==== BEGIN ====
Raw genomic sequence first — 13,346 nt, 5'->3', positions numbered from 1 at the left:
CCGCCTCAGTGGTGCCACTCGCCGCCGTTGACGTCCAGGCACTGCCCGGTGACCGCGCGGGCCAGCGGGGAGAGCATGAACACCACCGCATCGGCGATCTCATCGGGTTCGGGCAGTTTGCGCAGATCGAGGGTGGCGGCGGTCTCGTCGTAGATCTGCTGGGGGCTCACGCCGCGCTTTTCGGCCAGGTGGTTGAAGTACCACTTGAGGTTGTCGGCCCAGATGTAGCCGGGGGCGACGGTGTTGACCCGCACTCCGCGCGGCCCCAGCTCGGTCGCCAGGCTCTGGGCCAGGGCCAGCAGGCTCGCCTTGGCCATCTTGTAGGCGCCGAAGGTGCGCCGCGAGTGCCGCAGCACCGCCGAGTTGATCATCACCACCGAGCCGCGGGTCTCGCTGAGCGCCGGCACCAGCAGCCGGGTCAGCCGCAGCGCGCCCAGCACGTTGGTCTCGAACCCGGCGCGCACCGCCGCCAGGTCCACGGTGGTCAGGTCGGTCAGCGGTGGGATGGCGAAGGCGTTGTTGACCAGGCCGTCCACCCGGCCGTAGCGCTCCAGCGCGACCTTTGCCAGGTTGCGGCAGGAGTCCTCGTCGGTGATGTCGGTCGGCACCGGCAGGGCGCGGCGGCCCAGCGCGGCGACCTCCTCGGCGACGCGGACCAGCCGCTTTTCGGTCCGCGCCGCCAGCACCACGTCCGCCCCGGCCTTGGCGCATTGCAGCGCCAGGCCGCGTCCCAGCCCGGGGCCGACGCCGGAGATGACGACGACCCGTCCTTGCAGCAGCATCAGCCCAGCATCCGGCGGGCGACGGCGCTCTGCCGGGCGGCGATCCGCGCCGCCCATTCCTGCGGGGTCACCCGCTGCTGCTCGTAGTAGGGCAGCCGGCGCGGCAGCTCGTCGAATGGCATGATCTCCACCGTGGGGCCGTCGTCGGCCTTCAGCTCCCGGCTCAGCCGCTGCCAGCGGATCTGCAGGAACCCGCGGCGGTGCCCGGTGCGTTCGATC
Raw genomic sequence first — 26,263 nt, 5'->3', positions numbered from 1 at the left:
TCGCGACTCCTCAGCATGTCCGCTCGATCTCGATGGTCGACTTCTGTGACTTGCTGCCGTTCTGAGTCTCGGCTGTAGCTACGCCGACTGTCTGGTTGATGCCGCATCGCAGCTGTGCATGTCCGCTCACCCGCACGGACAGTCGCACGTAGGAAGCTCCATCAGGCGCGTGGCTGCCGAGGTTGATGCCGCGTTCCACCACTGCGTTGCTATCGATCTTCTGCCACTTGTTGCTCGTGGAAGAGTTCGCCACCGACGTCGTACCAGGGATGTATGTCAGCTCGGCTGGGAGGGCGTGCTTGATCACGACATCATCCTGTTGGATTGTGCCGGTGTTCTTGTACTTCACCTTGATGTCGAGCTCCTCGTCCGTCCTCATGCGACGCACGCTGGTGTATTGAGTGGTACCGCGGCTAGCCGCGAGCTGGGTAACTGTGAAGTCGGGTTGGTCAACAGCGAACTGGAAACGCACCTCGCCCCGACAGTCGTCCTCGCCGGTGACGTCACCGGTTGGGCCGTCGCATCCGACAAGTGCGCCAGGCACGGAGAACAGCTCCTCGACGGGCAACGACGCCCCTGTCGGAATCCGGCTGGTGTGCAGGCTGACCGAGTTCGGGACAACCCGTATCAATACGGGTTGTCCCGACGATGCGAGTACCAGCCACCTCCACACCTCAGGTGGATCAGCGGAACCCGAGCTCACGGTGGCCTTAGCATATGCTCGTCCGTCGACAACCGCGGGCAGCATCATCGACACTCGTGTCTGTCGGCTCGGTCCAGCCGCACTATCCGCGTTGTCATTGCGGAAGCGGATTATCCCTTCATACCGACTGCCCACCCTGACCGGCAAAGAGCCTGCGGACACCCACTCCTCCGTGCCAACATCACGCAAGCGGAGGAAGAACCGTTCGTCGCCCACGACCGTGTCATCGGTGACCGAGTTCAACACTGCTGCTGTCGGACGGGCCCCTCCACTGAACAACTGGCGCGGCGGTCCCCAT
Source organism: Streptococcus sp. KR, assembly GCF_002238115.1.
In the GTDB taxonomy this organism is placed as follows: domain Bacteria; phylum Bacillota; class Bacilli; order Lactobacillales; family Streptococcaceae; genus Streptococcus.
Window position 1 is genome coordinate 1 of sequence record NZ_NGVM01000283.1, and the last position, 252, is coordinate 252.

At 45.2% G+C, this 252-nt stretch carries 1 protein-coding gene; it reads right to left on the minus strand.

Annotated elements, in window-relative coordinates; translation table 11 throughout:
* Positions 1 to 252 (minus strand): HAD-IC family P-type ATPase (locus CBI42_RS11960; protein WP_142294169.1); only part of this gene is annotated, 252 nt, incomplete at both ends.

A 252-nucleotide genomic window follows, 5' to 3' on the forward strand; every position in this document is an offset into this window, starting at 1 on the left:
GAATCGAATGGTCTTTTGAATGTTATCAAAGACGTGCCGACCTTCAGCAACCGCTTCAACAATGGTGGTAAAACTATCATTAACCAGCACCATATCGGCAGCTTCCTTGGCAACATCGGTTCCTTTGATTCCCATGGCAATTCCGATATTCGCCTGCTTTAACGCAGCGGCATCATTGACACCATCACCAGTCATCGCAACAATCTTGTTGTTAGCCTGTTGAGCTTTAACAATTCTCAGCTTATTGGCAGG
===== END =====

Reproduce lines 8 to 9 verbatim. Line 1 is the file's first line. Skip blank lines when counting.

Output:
At 45.2% G+C, this 252-nt stretch carries 1 protein-coding gene; it reads right to left on the minus strand.

Annotated elements, in window-relative coordinates; translation table 11 throughout: